Walking the walk
Behind Pedroia, Sox continue to wear out Yankees
One at-bat, one that ends with the batter cheering to himself as he leaves the batter's box, can change an inning. It can change a game. It can, apparently, keep perfection going. Because as perfection unfolds, whether it be in a single game or in a series against a single foe, some breaks must go the way of the winning team. Some games must be stolen, as the Red Sox proved last night, with Dustin Pedroia's 10-pitch, eighth-inning walk.
"Unbelievable," David Ortiz said. "Great at-bat. Pedey was on. That's what made the difference in this game. That at-bat."
While a truly perfect season against the Yankees is highly improbable, the Sox made it eight straight against them in 2009, and nine straight overall, with their third series sweep. Even in the face of a dealing CC Sabathia, and a two-run deficit in the eighth, the Sox made a little bit of magic. As the rain poured down, the Sox scored three runs in the inning against Sabathia and the Yankees bullpen for a particularly demoralizing 4-3 win in front of 38,153 at Fenway Park.
Even in the face of Alex Rodriguez and Sabathia, the Sox cannot lose to this season's Yankees team. At least not yet.
"Man, it feels good," Ortiz said.
After Nick Green singled to open the eighth, Pedroia worked his game-saving at-bat, using those 10 pitches to fashion a walk and extend Sabathia to a pitch count where he had just one more batter in him.
"I thought that was the play of the game," Green said. "It wore Sabathia down. I think once he hit about 110 pitches, his stuff got not as good. You could tell he was fatigued. To be able to wear him down like that, for J.D. [Drew] to come up, I thought was huge."
And of those shouts as he came out of the box?
"I was just excited," Pedroia said. "I hadn't been on base in a while. Facing him, it's a battle every time. He's great. He's got great stuff. That's why he's their horse. He's tough."
Drew singled up the middle to score Green and put men on first and second. Alfredo Aceves relieved Sabathia, and the Sox took advantage, a bloop into right by Kevin Youkilis loading the bases for a single to left by Jason Bay that tied the game. The bases were unloaded by a Mike Lowell sacrifice fly to center that turned the score in the direction of the Sox.
But it needed to stay that way.
With Jonathan Papelbon coming on to close out the game in the ninth, Derek Jeter made a bid for a single up the middle to begin the inning. With the Yankees lineup, it could have gotten sticky from there. It didn't. Green ran down the ball behind the bag, an outstanding play, and came up with a rocket to first base from an arm that Lowell called "a bazooka."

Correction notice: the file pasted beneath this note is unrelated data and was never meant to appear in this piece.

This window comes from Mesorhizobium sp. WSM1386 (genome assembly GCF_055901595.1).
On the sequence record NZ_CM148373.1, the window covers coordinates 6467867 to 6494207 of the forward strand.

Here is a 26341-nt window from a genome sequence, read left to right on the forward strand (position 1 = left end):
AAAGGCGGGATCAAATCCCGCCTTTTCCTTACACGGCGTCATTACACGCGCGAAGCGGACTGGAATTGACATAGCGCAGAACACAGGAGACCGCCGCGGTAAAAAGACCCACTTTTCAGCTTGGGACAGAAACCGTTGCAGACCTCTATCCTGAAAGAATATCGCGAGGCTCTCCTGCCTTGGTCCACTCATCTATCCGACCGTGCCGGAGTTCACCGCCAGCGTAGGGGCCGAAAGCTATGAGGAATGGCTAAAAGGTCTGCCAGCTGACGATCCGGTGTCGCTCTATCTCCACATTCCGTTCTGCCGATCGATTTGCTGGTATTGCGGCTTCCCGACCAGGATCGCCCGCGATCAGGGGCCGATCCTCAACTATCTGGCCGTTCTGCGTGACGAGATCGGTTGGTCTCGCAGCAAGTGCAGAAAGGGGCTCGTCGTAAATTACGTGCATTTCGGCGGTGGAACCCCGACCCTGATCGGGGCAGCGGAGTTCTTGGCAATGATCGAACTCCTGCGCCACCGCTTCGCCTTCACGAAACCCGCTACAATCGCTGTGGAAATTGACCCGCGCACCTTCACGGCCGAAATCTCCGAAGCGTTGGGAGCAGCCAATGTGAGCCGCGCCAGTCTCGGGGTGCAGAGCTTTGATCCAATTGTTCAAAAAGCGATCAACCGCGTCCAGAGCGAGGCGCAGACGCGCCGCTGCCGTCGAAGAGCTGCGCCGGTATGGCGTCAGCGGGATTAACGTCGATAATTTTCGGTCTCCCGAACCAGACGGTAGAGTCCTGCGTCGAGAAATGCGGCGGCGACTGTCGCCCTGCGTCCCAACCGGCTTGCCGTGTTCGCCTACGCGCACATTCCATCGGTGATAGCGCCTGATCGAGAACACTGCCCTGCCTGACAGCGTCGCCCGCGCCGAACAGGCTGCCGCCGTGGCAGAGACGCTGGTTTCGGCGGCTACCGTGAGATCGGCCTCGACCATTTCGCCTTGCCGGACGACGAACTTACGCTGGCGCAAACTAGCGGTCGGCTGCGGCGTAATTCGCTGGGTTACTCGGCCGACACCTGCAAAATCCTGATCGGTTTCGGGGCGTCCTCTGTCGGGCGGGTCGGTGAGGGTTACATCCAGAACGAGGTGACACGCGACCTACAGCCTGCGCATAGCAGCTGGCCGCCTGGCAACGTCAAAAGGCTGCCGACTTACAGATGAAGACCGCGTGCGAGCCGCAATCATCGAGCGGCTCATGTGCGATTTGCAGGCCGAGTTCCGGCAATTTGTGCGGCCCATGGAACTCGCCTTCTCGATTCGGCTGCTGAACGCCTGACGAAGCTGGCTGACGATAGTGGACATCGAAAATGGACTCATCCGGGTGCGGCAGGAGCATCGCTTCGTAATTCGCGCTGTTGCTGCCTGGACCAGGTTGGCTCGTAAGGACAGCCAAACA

"Off the bat, that's a hit," manager Terry Francona said. "I don't know how many shortstops make that play. Wet, up the middle. Have enough arm. There was a lot of different things that went into that play. Timing of it, leading off the ninth. That was a pretty special play."
It went 1-2-3, closing out a win that seemed sure to go to the Yankees after the top of the seventh.
For the first seven innings, a most improbable moment was responsible for the lone run. With Ortiz seeming to emerge little by very little from his slump, he did something that would have been hard to predict. Against Sabathia - who had held lefties this season to a .235 slugging percentage - Ortiz took one out.
But he didn't just hit a home run, which resulted in yet another curtain call. No, Ortiz took the homer out to left, an opposite-field shot that landed in the second row of the Monster seats.
The Yankees tied the game, though, on a matchup that seemed to favor the Sox. Coming into the night, Manny Delcarmen had a 1.07 ERA, and had not allowed an earned run to the Yankees since Sept. 16, 2006, a span of 16 innings. He had a 0.47 career ERA against the Yankees, the lowest of any pitcher with a minimum of 20 games since 1954.
Alex Rodriguez, who had yet to get a hit in the series, lined a double to center off Delcarmen that scored Francisco Cervelli (double) and Johnny Damon (walk) to put the Yankees up by two, after Cervelli had knocked in Melky Cabrera on a hit-and-run.
It spoiled Brad Penny's best performance to date with the Sox, just as the organization faces a choice about where to slot John Smoltz next week. Though Penny had just one 1-2-3 inning, he wiggled out of trouble in a manner that has become familiar around Fenway Park.
Between his velocity - up to 98 miles an hour - and the depth of his split/changeup (even his manager couldn't tell which it was), Penny bedeviled the Yankees, allowing no runs on six hits over six innings, with five strikeouts and one walk.
And then the improbability started. The Sox took their eighth straight from the Yankees, as the skies opened.
"Things happen, like we've seen happen here before," Francona said. "Good players doing some pretty special things in a pretty special place. It was electric. You could feel it.
"I'd like to sit up here and say it never means more than it means, but it's hard not to get excited."
Amalie Benjamin can be reached at firstname.lastname@example.org.